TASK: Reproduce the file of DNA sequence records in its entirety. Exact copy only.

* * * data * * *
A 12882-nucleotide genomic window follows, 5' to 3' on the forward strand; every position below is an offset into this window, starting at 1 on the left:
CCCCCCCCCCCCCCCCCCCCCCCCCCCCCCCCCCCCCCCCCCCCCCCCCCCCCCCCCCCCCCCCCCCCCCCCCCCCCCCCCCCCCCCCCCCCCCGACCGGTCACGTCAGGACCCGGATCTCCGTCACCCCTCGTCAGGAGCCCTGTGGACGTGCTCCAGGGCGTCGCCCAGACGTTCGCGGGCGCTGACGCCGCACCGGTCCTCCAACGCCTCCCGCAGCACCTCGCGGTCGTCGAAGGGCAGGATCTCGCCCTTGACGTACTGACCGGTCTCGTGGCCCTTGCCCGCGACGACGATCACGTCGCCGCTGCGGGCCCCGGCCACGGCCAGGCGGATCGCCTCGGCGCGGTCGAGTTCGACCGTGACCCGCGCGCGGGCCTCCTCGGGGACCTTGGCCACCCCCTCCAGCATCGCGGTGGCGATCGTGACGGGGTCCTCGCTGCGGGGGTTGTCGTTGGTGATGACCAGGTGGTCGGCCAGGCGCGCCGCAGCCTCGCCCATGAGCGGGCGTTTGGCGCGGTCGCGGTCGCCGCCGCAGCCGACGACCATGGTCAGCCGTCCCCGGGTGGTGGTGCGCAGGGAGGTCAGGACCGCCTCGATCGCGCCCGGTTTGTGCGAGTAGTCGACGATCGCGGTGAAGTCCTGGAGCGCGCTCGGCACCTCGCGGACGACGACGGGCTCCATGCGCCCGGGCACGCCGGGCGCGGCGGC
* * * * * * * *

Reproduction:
A 12882-nucleotide genomic window follows, 5' to 3' on the forward strand; every position below is an offset into this window, starting at 1 on the left:
CCCCCCCCCCCCCCCCCCCCCCCCCCCCCCCCCCCCCCCCCCCCCCCCCCCCCCCCCCCCCCCCCCCCCCCCCCCCCCCCCCCCCCCCCCCCCCGACCGGTCACGTCAGGACCCGGATCTCCGTCACCCCTCGTCAGGAGCCCTGTGGACGTGCTCCAGGGCGTCGCCCAGACGTTCGCGGGCGCTGACGCCGCACCGGTCCTCCAACGCCTCCCGCAGCACCTCGCGGTCGTCGAAGGGCAGGATCTCGCCCTTGACGTACTGACCGGTCTCGTGGCCCTTGCCCGCGACGACGATCACGTCGCCGCTGCGGGCCCCGGCCACGGCCAGGCGGATCGCCTCGGCGCGGTCGAGTTCGACCGTGACCCGCGCGCGGGCCTCCTCGGGGACCTTGGCCACCCCCTCCAGCATCGCGGTGGCGATCGTGACGGGGTCCTCGCTGCGGGGGTTGTCGTTGGTGATGACCAGGTGGTCGGCCAGGCGCGCCGCAGCCTCGCCCATGAGCGGGCGTTTGGCGCGGTCGCGGTCGCCGCCGCAGCCGACGACCATGGTCAGCCGTCCCCGGGTGGTGGTGCGCAGGGAGGTCAGGACCGCCTCGATCGCGCCCGGTTTGTGCGAGTAGTCGACGATCGCGGTGAAGTCCTGGAGCGCGCTCGGCACCTCGCGGACGACGACGGGCTCCATGCGCCCGGGCACGCCGGGCGCGGCGGC